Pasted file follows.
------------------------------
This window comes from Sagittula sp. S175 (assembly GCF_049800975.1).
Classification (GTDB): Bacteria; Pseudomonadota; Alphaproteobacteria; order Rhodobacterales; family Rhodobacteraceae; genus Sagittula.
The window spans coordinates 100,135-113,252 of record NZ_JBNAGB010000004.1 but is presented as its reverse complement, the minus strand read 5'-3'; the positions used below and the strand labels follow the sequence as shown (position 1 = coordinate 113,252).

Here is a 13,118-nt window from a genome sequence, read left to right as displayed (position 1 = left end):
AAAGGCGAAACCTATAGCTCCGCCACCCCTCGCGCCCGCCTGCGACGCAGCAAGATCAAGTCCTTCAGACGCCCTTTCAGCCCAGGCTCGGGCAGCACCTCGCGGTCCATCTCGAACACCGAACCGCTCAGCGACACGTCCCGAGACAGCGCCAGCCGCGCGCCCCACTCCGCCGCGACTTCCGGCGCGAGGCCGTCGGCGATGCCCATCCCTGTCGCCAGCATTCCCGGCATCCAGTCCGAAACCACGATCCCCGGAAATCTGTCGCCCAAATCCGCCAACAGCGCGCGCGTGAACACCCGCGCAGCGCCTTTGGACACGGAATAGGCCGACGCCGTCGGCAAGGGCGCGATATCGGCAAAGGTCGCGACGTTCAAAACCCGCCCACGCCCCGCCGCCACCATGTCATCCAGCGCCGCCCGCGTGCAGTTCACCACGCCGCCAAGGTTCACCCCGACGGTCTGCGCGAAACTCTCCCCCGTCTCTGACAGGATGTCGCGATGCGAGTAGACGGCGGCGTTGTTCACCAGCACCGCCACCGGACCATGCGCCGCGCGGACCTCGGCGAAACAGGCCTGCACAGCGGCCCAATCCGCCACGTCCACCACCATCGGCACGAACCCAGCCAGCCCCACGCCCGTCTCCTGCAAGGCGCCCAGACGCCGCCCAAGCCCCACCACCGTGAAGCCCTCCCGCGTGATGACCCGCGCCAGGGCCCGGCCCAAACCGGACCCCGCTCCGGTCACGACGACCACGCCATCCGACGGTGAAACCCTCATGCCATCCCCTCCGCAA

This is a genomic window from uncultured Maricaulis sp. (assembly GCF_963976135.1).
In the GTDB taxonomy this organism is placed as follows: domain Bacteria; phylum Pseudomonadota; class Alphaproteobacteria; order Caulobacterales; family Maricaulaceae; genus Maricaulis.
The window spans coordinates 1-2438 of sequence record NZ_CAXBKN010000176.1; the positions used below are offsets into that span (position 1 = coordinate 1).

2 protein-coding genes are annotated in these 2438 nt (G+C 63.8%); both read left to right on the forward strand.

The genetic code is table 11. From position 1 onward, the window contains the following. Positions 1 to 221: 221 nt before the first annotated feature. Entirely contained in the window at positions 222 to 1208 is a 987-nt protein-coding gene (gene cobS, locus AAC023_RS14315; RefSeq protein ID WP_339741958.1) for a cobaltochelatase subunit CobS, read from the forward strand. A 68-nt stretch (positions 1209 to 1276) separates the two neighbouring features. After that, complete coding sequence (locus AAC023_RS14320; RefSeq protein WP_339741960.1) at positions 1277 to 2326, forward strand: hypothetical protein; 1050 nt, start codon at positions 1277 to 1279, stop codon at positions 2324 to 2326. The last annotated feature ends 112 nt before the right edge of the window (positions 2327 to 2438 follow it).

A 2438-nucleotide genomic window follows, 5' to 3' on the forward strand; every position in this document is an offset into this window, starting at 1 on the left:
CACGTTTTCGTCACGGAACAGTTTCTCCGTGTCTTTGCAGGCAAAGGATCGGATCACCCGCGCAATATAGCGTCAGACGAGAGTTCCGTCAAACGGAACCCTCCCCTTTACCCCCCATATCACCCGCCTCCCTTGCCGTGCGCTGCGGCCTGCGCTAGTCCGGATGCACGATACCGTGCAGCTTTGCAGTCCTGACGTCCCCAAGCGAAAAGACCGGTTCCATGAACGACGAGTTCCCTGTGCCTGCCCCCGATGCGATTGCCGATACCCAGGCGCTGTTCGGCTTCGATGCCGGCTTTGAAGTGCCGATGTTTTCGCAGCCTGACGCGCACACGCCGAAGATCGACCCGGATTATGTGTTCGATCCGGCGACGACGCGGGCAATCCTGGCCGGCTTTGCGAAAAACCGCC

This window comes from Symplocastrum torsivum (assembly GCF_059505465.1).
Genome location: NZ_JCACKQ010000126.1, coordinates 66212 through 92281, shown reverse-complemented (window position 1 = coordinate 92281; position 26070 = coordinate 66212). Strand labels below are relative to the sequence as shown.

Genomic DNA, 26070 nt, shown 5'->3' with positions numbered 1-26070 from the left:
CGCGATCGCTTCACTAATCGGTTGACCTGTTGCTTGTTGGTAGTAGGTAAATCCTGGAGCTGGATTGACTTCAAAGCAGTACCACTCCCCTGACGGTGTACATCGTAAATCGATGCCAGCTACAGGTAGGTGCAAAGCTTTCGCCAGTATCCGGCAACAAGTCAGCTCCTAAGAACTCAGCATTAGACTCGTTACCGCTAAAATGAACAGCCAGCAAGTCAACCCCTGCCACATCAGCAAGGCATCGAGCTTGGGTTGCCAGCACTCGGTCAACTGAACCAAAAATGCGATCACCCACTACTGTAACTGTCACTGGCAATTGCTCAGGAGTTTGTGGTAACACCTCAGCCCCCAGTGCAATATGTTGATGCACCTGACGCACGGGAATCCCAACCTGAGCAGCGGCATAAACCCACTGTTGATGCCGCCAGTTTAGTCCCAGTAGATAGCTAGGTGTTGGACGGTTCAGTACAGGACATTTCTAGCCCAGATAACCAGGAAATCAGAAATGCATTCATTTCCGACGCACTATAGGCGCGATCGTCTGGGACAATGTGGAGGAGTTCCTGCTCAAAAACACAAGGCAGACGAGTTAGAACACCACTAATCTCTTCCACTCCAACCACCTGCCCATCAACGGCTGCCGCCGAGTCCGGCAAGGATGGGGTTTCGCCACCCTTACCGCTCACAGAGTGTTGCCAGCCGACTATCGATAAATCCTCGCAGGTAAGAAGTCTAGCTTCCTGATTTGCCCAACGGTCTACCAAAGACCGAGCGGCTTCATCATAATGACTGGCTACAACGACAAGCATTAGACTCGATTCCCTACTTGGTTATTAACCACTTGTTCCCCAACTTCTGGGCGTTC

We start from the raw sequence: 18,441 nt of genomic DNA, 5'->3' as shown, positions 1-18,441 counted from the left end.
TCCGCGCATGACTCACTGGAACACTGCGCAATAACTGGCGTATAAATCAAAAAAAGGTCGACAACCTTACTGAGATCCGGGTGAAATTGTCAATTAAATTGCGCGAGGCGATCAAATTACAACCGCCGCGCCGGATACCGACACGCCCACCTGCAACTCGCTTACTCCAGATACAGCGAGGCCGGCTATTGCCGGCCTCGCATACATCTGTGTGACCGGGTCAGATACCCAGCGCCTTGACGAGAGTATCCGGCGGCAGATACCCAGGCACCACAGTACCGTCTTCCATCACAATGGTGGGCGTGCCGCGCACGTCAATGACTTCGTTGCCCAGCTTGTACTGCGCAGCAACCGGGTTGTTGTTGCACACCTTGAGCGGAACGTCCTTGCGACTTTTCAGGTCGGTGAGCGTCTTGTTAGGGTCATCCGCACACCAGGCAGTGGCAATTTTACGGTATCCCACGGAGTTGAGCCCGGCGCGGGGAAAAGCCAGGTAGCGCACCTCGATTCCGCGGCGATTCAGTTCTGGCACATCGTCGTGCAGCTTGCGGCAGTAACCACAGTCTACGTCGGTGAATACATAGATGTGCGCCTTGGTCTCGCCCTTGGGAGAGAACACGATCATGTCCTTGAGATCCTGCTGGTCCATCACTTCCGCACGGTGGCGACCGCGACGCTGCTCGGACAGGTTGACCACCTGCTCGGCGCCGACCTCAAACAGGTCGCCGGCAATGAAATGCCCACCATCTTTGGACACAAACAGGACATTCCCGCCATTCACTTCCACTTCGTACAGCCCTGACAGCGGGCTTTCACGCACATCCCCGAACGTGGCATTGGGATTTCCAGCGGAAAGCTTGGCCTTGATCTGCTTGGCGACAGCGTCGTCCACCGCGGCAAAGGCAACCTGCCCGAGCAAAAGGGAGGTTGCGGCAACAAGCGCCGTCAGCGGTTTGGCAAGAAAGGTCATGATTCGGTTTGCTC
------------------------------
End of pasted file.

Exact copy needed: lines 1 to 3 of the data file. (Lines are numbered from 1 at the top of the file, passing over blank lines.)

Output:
This window comes from Sagittula sp. S175 (assembly GCF_049800975.1).
Classification (GTDB): Bacteria; Pseudomonadota; Alphaproteobacteria; order Rhodobacterales; family Rhodobacteraceae; genus Sagittula.
The window spans coordinates 100,135-113,252 of record NZ_JBNAGB010000004.1 but is presented as its reverse complement, the minus strand read 5'-3'; the positions used below and the strand labels follow the sequence as shown (position 1 = coordinate 113,252).